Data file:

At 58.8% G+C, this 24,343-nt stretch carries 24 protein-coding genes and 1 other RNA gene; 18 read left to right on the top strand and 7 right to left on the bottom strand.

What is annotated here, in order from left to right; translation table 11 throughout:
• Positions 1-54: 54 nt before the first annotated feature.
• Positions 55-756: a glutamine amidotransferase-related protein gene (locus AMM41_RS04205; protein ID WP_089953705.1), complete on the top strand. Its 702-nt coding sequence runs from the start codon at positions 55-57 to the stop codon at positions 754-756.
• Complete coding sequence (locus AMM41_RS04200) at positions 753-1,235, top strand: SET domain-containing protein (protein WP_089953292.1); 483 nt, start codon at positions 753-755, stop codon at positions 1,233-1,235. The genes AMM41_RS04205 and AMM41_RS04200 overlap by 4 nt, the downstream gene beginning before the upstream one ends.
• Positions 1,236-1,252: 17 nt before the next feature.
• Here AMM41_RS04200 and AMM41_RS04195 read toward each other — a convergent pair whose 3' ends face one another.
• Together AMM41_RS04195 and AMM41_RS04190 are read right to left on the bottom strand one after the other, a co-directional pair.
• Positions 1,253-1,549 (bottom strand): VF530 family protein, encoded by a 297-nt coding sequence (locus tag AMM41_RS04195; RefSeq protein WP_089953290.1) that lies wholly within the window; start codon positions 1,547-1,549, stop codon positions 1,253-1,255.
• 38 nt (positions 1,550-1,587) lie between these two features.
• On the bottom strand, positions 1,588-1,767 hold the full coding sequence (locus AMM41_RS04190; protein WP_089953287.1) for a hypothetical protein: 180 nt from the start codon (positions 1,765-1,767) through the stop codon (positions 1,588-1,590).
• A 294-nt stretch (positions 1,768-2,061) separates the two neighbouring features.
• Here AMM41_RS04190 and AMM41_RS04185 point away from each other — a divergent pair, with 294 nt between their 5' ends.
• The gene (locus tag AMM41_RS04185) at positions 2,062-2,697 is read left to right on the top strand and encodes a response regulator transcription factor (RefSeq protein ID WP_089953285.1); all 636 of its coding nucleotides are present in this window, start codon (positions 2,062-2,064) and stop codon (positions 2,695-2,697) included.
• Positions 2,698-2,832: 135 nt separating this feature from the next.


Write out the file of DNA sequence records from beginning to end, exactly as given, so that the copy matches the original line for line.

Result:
At 58.8% G+C, this 24,343-nt stretch carries 24 protein-coding genes and 1 other RNA gene; 18 read left to right on the top strand and 7 right to left on the bottom strand.

What is annotated here, in order from left to right; translation table 11 throughout:
• Positions 1-54: 54 nt before the first annotated feature.
• Positions 55-756: a glutamine amidotransferase-related protein gene (locus AMM41_RS04205; protein ID WP_089953705.1), complete on the top strand. Its 702-nt coding sequence runs from the start codon at positions 55-57 to the stop codon at positions 754-756.
• Complete coding sequence (locus AMM41_RS04200) at positions 753-1,235, top strand: SET domain-containing protein (protein WP_089953292.1); 483 nt, start codon at positions 753-755, stop codon at positions 1,233-1,235. The genes AMM41_RS04205 and AMM41_RS04200 overlap by 4 nt, the downstream gene beginning before the upstream one ends.
• Positions 1,236-1,252: 17 nt before the next feature.
• Here AMM41_RS04200 and AMM41_RS04195 read toward each other — a convergent pair whose 3' ends face one another.
• Together AMM41_RS04195 and AMM41_RS04190 are read right to left on the bottom strand one after the other, a co-directional pair.
• Positions 1,253-1,549 (bottom strand): VF530 family protein, encoded by a 297-nt coding sequence (locus tag AMM41_RS04195; RefSeq protein WP_089953290.1) that lies wholly within the window; start codon positions 1,547-1,549, stop codon positions 1,253-1,255.
• 38 nt (positions 1,550-1,587) lie between these two features.
• On the bottom strand, positions 1,588-1,767 hold the full coding sequence (locus AMM41_RS04190; protein WP_089953287.1) for a hypothetical protein: 180 nt from the start codon (positions 1,765-1,767) through the stop codon (positions 1,588-1,590).
• A 294-nt stretch (positions 1,768-2,061) separates the two neighbouring features.
• Here AMM41_RS04190 and AMM41_RS04185 point away from each other — a divergent pair, with 294 nt between their 5' ends.
• The gene (locus tag AMM41_RS04185) at positions 2,062-2,697 is read left to right on the top strand and encodes a response regulator transcription factor (RefSeq protein ID WP_089953285.1); all 636 of its coding nucleotides are present in this window, start codon (positions 2,062-2,064) and stop codon (positions 2,695-2,697) included.
• Positions 2,698-2,832: 135 nt separating this feature from the next.